"Mis hijas, mis dos ángeles" tattooed on Magda Rios is the last words her mother Ramona Rios spoke to her before she died of Alzheimer's Disease in 2017. The words, translated to "My daughters, my two angels," is why she and her sister Miriam Rios Santiago wear matching wings in the 2019 Walk to End Alzheimer's in the Grand Strand on Saturday. The sisters said their mother was diagnosed when she lived in Puerto Rico but they didn't know it until a dinner one night and she didn't remember her granddaughter. The event was in conjunction with more than 600 communities nationwide to raise awareness and funds for Alzheimer’s care, support and research. Photo by Janet Morgan/janet.morgan@myhorrynews.com

The last words her mother spoke to her before dying in 2017 are tattooed on Magda Rios’ right arm.

In Spanish, Ramona Rios had said that her two daughters are her two angels.

Sporting matching wings, the women — Magda Rios and her sibling Miriam Rios Santiago — were two of hundreds who attended Saturday’s Walk to End Alzheimer’s in Myrtle Beach.

Joined by friends and family, the sisters had shirts reading “Ramona’s Wings” with a photo of their mom. From Puerto Rico, she was diagnosed in her native state and initially hid the disease from her daughters. When visiting Myrtle Beach a few years ago, her family noticed when she didn’t recognize her granddaughter.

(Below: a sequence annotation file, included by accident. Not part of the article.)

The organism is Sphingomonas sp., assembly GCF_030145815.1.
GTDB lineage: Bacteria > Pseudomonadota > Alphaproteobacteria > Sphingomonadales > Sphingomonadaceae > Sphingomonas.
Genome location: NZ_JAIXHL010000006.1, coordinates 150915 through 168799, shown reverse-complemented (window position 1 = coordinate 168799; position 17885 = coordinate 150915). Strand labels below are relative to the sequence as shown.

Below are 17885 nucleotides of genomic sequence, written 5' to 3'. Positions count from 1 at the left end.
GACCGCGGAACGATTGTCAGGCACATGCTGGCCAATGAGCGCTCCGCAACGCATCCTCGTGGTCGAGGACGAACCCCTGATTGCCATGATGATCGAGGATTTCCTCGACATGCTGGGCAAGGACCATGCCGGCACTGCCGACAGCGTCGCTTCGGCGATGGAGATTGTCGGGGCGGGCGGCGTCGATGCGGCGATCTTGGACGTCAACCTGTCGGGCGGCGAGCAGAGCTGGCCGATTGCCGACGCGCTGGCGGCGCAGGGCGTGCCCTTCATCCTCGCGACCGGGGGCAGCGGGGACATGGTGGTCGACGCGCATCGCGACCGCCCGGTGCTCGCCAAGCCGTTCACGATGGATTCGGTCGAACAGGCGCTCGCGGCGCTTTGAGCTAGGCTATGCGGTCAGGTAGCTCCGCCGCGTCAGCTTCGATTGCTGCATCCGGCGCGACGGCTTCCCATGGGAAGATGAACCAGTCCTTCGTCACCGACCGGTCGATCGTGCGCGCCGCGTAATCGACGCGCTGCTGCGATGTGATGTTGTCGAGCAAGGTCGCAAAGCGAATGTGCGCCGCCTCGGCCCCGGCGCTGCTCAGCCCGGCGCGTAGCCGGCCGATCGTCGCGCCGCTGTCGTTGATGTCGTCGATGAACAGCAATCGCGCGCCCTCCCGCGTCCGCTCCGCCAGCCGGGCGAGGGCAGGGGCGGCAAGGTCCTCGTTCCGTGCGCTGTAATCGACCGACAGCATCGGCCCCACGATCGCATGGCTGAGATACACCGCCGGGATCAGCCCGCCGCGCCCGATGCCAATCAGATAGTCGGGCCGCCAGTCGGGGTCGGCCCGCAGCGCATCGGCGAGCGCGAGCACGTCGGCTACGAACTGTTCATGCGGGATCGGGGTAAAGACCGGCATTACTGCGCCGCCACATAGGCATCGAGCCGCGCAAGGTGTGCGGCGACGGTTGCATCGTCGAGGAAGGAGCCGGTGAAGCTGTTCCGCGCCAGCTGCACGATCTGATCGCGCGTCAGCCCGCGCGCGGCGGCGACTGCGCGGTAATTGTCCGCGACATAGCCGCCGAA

The event itself takes place each year in more than 600 communities in the U.S. and benefits the Alzheimer’s Association. The group provides care and support to those facing Alzheimer’s, drives research and speaks up for the needs and rights of people affected by the disease, according to the organization’s website.

Over 900 people and 100 teams participated in this year’s local fundraising efforts. More than $149,000 had been raised as of Saturday afternoon.

At Grand Park in The Market Common, walkers joined as they lifted colored flower pinwheels in the air, each shade signifying one’s reason for walking.

A blue pinwheel means one has the disease — a form of dementia — orange meaning one supports the cause and a vision of a world without Alzheimer’s, which organizers said more than five million Americans have.

Purple ones were held by those who have lost someone to Alzheimer’s like Summer Klein and her mother Ruth Klein, whose mom and grandmother had the disease.

Yellow meant an attendee supports or cares for someone with the disorder, with such a pinwheel being held by Kristie Zander. She attended the event with her husband Steve and walked in honor of her brother-in-law who was diagnosed with Alzheimer’s.

A single white pinwheel is meant to show the hope for a cure.


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